The EU Data Strategy, published on February 19 2020, identifies four main pillars to address in order to achieve a common European Data Space: a legal framework for data access and use, a technical infrastructure and building blocks, a capacity building programme for skills and competencies, and a rollout in crucial economic sectors and domains of public interest.

The European Commission has set up ambitious milestones to address these four pillars. The first milestone relates to the legislative framework for which the Commission plans to have results ready for the end of 2020. Two consultations have been arranged.

 Legislative framework as key enabler

First, an open consultation on this topic was organised in July 2020.

In the words of the European Commission:

The planned framework would tackle the problems with a cross-sector relevance in four thematic clusters:

  • unlock value from data held by public sector bodies the use of which is conditional on the respect of rights of others,
  • support the use of data that individuals or companies voluntarily contribute to the wider public good,
  • lower the cost of data use through interoperability at the technical level and availability of generic enabling standards and
  • lower transactions costs in data sharing by supporting an emerging offer of data intermediaries, i.e. entities that enable any kind of data holder (persons, business, public sector bodies, academic or not-for profit organisations) to share their data of all types with other organisations, and which may provide additional value-added services.”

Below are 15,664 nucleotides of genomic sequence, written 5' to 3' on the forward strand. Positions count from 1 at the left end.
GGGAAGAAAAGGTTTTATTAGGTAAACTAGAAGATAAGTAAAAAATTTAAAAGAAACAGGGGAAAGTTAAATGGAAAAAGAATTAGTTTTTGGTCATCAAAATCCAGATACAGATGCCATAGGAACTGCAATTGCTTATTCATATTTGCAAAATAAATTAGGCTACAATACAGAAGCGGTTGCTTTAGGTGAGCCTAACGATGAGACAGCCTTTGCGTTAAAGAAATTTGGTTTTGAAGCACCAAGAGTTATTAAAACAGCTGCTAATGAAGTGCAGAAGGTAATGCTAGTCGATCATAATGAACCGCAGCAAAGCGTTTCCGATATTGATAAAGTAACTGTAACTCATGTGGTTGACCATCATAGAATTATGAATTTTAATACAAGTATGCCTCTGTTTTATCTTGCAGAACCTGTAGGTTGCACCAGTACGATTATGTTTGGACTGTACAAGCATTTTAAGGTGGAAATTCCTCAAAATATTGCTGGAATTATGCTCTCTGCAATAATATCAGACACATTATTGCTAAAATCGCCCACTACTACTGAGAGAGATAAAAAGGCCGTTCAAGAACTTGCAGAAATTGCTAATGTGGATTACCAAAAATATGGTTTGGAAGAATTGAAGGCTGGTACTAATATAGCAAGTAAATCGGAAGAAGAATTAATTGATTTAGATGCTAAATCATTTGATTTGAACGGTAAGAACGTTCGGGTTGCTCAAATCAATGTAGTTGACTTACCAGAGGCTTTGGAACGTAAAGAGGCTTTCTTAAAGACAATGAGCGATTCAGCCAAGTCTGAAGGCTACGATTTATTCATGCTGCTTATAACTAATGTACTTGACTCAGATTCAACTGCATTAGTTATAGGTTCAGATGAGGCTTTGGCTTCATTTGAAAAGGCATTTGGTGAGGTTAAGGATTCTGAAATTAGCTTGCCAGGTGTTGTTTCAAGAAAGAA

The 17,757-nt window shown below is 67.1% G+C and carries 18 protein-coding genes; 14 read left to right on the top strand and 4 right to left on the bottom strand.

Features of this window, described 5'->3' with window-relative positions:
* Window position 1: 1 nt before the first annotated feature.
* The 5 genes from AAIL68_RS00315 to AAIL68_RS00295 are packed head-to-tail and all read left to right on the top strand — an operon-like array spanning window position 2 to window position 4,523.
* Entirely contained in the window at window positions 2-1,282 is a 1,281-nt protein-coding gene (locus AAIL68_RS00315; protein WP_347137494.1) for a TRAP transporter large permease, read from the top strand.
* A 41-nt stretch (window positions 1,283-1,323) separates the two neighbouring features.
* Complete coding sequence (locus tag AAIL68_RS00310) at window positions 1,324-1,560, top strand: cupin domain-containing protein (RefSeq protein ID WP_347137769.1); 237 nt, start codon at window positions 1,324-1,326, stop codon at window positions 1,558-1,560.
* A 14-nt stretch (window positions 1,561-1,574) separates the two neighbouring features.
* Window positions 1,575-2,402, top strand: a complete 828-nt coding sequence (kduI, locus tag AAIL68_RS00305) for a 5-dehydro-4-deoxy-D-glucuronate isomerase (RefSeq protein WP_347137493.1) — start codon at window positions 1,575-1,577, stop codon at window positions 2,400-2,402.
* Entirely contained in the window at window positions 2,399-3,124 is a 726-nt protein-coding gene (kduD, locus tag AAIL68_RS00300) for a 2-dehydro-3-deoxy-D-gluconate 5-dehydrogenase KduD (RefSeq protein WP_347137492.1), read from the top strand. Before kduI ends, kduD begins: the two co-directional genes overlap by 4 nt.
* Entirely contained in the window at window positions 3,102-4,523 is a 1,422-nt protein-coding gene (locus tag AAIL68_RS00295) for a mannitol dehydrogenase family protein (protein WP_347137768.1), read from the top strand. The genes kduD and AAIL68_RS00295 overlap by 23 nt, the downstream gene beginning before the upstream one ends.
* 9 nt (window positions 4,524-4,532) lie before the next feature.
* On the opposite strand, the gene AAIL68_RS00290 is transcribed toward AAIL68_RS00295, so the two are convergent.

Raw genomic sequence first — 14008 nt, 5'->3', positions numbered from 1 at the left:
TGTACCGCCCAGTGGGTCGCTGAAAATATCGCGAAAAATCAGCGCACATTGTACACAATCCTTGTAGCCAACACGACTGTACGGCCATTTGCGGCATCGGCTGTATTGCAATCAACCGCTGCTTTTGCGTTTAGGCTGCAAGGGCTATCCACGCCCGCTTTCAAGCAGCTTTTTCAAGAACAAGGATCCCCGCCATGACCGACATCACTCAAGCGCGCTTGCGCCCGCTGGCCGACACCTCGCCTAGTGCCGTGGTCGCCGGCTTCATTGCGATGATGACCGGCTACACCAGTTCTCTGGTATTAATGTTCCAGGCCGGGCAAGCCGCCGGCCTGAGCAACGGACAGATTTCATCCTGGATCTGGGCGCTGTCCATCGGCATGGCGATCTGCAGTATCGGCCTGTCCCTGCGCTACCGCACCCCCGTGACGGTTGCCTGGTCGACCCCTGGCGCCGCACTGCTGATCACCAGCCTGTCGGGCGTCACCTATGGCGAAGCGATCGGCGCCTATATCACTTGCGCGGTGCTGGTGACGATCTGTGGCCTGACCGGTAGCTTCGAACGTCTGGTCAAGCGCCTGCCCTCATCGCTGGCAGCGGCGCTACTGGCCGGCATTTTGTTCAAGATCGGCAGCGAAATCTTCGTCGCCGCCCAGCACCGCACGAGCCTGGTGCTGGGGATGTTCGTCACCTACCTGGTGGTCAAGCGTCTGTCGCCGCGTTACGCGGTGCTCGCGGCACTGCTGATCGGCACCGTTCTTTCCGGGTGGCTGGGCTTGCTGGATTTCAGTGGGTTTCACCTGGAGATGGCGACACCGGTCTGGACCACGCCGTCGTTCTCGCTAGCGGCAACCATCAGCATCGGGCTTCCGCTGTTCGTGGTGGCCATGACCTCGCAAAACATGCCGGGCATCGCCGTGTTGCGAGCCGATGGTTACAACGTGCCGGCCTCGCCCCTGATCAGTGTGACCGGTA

This legislative framework is intended to focus both on data held by the public sector and on data produced by companies and individuals.

The vision of the Commission is to support Member States to put in place the processes and bodies needed to handle these four challenges, while leaving room for implementation at the national and domain-specific levels. The data spaces created will then possibly be shared between Member States which will have achieved sufficient progress.

Europe will consider a range of legislative options. These include ‘hard law’ options, applying different degrees of intensity, as well as softer measures (e.g. technical recommendations to Member States and the creation of a European body (or bodies), function(s) or process(es) relevant for all objectives and all sectors).

An implementing act for a first bunch of high value data-sets

Second, the European Commission is organising another consultation, until August 25 2020, on a proposed roadmap which should lead to a specific implementing act on ‘high-value’ datasets.

High-value’ datasets are datasets held by the public sector whose re-use can have major benefits for society and the economy.

The datasets identified for the purpose of this implementing act are related only to certain domains of information: Geospatial, Earth observation and environment, Meteorological, Statistics, Companies and company ownership, and Mobility. The key principles proposed for the act are that the data should be re-usable for free by using application programming interfaces, available in machine-readable format, and downloadable in bulk where possible. The Commission believes that this initiative could be used as a first reference case for complementary datasets or, in the future, for other sectors such as the health sector. This certainly makes reading this high-value dataset information worth the effort for stakeholders involved in health and care.

EHTEL is part of the journey

 In its role as a health-related multi-stakeholder organisation, EHTEL maintains a keen interest in (health) data spaces and the conditions attached to their emergence.

“Getting ready for European Health Data Space(s)” is one the three central themes selected by EHTEL for its “Imagining 2029” initiative which has been running throughout 2020. EHTEL has launched a series of dedicated webinars on this topic.

EHTEL is also contributing to two European projects which aim at identifying a set of referential and generic, functional building blocks for data sharing. The